When traveling to a new location it is always interesting to see what gull species is the local equivalent to our Ring-billed Gull. In the case of the Texas gulf coast, that is definitely the Laughing Gull. We found that a really great place to see hundreds at great distance is the ferry ride between the Bolivar Peninsula and Galveston. Be sure to check the water as well as the skies if you take this 20 minute boat ride. Steve and I were able to spot a bottlenose dolphin or two during the crossing.
After hearing their vocalizations for quite a long period, we can say this species is quite aptly named!
In summer plumage, this is obviously one of the easier gulls to identify. Largest of the hooded gulls, with red bill, legs and feet, slate-colored back and black primaries.
Coastal bird photographers, particularly those who have access to areas highly trafficked by humans, have really got things easy. We were consistently surprised at how much luck we had getting close enough to our subjects – and this was with visiting these locations for the first time. I can’t imagine the fun to be had with some time, experience and practice.
The Black Skimmer just may be one of the perfect targets for the bird photographer. The species is colorful and contrasty, which is so nice for autofocus. This species is rather large. It prefers to spend time in groups that enable the photographer to capture interesting social behaviors. If you are lucky enough to be at the right time and place, the chicks are unbelievably cute. And, if that isn’t enough, they of course have their namesake feeding behavior that can be seen in the image at the top of this post.
Closely related to the gulls, auks and waders, the skimmers are in the small family – Rynchopidae (roughly translated to beak-faced).
If you inadvertently flush a group, don’t give up or chase. Skimmers have favorite resting places and will often settle to the same stretch from which they flushed.
This stunning and large buteo is often seen with the last Texas gulf coast bird featured, the White-tailed Kite. This was one of the birds that Steve and I got a big kick out of finding. Although common and abundant over much of its range in the Americas, the White-tailed Hawk can only be found along the Texas coast and the Rio Grande Valley within the United States. I was doubly fortunate to be able to find another perched in a tree in Fort Bend County when my New-Englander friend, Sam, and I came across it during a few precious hours birding following several hectic days on the job.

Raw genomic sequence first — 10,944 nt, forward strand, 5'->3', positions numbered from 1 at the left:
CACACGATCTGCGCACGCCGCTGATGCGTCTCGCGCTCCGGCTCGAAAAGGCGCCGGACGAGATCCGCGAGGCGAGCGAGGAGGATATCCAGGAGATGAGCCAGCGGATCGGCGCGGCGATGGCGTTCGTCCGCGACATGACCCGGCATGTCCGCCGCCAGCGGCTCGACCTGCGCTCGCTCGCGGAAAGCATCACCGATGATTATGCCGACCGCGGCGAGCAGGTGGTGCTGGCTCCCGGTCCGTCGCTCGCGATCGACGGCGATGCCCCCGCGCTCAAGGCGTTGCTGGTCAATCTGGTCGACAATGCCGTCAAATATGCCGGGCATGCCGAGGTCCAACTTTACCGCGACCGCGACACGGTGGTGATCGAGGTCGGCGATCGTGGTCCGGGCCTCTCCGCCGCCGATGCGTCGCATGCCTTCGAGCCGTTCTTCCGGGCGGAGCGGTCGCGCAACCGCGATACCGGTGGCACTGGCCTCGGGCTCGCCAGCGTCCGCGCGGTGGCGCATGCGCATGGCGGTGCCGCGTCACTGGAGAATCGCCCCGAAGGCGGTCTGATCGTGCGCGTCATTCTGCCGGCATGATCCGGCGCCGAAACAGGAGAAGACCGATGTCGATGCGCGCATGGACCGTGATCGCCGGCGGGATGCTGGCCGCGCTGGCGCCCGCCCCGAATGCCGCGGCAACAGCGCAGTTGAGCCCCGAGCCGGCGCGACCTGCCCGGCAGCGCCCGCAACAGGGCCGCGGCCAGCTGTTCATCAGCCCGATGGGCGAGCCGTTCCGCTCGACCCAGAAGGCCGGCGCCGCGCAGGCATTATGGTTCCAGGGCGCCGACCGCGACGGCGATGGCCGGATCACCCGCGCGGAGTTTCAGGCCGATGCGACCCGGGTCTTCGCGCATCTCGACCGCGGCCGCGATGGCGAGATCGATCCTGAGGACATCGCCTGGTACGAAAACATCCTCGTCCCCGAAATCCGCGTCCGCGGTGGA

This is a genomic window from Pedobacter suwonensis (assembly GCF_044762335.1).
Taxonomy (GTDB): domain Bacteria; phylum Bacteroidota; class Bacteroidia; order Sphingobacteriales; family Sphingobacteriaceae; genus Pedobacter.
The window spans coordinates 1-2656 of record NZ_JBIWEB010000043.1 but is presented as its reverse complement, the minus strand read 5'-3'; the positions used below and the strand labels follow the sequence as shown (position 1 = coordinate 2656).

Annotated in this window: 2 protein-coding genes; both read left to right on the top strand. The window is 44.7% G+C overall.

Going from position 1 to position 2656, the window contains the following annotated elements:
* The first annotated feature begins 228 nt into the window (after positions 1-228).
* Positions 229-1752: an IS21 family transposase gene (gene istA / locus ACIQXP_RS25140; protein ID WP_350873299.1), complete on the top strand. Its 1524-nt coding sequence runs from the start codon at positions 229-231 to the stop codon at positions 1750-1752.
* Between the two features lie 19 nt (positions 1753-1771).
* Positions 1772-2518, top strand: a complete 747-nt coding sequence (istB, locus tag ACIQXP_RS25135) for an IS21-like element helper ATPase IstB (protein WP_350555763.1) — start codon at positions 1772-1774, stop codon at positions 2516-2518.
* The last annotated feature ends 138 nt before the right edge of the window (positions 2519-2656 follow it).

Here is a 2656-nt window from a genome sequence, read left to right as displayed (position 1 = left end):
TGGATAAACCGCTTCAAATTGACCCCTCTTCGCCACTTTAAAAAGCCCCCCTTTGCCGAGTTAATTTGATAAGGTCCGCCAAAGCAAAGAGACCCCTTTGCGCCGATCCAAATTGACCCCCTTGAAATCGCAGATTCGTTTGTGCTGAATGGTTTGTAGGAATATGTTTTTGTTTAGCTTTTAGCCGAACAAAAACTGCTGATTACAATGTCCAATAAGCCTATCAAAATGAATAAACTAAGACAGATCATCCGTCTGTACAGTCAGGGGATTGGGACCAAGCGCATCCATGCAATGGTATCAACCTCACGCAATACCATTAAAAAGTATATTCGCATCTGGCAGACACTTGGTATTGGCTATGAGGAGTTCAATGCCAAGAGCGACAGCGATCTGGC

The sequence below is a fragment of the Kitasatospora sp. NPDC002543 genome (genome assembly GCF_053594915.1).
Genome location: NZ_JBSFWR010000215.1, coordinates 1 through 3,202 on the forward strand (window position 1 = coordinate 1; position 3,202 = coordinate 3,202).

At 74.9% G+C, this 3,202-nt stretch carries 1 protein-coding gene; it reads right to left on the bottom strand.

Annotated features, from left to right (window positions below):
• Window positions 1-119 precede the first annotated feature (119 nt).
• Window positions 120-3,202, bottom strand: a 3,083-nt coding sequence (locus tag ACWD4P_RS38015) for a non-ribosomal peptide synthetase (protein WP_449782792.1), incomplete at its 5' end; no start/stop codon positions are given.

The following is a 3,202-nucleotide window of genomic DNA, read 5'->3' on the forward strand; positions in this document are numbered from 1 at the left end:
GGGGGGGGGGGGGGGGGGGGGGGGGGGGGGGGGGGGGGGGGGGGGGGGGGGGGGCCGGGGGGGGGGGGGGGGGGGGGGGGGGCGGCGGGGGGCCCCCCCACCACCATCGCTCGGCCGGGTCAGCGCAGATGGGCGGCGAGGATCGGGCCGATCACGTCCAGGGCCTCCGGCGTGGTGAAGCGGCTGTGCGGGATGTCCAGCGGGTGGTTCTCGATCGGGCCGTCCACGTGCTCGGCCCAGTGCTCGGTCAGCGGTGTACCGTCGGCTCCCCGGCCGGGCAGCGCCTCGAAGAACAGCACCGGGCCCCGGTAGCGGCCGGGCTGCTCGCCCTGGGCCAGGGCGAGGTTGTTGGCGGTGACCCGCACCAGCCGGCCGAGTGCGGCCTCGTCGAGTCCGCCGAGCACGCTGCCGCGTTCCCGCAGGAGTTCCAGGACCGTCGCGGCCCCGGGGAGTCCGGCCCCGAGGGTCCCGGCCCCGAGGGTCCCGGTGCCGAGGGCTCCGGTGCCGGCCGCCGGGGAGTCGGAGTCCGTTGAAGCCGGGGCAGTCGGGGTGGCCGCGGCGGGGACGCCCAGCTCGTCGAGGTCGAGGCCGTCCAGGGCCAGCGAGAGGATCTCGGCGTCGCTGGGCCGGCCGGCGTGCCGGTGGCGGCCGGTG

White-tailed Hawks are birds of the air. Pete Dunne (Pete Dunne’s Essential Field Guide Companion) suggests that the species is most often spotted in the air. Steve and I first located a pair at San Bernard NWR on an island of trees within coastal prairie. I paid the price by taking a number of fire ant bites by wading through the prairie trying to get a bit closer. We watched as the pair eventual flushed and rose higher and higher on the coastal thermals, eventually rising to a height where they were almost invisible to the naked eye. Once spotted in the air, there is no mistaking this species with any other bird, with contrasting white body with black-edged wings and striped tail.
Of course, going to a new region for birding is great for finding those species that you have long-anticipated being able to see. In the Texas gulf coast region the Roseate Spoonbill, the Tri-colored Heron, the Crested Caracara and quite a few others can be fit into this category. I have done enough of this type of birding now to get just as excited by the surprises – finding the species I wasn’t expecting, or had not even heard of. The Bronzed Cowbird was one such species during our trip in May.
And the way we got to see this bird for the first time, by performing this hovering display for the ladies, was quite memorable. He kept this position – not moving his head from the chain-link section seen here for several seconds. Check out the bright red iris on these guys.
We also saw a few of the more common Brown-headed Cowbirds. It was nice seeing them in open habitat where they actually belonged and not reeking havoc in the fragmented forests back home.